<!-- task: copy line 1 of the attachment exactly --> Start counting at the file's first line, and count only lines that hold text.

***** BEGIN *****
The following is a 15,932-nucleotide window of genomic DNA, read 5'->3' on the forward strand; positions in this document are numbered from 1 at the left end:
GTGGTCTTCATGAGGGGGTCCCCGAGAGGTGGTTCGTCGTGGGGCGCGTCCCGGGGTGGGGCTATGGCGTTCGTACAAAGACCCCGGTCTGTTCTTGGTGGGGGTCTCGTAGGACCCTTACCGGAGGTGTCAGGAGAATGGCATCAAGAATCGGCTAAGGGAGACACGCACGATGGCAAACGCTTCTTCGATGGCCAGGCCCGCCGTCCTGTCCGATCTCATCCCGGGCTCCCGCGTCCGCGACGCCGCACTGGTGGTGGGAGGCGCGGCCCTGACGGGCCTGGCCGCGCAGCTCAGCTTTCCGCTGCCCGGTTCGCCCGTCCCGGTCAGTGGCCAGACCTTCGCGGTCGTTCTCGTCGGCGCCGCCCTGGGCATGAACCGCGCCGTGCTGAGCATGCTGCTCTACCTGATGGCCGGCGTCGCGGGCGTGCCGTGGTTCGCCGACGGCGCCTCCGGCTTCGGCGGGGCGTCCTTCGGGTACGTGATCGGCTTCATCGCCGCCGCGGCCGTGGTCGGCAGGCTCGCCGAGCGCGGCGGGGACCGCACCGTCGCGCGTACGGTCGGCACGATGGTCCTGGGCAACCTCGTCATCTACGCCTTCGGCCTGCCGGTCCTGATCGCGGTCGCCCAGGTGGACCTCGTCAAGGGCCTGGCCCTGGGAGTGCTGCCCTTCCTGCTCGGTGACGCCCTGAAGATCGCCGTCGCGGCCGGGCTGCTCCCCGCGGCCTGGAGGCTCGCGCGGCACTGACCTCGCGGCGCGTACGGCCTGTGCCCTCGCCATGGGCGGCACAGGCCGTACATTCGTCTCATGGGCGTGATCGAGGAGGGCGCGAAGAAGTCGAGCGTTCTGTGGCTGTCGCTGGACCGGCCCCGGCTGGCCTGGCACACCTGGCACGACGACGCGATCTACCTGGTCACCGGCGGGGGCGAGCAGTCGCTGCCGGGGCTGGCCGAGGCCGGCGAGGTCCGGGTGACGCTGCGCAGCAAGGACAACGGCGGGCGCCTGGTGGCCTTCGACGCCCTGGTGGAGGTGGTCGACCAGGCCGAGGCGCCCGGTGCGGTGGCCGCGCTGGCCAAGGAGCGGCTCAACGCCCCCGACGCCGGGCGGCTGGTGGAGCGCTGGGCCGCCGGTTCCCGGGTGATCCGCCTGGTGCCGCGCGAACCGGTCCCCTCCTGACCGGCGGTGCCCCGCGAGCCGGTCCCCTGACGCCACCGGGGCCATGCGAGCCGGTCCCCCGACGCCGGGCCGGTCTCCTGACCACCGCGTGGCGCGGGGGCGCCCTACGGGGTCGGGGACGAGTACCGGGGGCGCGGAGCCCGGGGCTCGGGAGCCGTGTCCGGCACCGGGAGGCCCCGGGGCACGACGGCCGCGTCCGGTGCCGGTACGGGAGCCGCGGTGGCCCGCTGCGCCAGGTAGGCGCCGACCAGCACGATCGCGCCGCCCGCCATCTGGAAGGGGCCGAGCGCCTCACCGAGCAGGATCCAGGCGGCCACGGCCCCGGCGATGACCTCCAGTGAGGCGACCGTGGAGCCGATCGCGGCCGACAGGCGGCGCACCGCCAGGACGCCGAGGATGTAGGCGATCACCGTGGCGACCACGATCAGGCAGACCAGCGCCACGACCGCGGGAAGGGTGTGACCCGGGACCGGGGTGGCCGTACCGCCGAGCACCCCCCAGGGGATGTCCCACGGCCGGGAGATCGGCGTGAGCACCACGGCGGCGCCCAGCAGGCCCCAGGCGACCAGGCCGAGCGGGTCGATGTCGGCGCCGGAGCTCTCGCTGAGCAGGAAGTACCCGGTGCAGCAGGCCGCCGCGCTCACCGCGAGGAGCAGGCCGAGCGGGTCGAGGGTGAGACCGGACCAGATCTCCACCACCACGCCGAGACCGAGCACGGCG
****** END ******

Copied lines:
The following is a 15,932-nucleotide window of genomic DNA, read 5'->3' on the forward strand; positions in this document are numbered from 1 at the left end: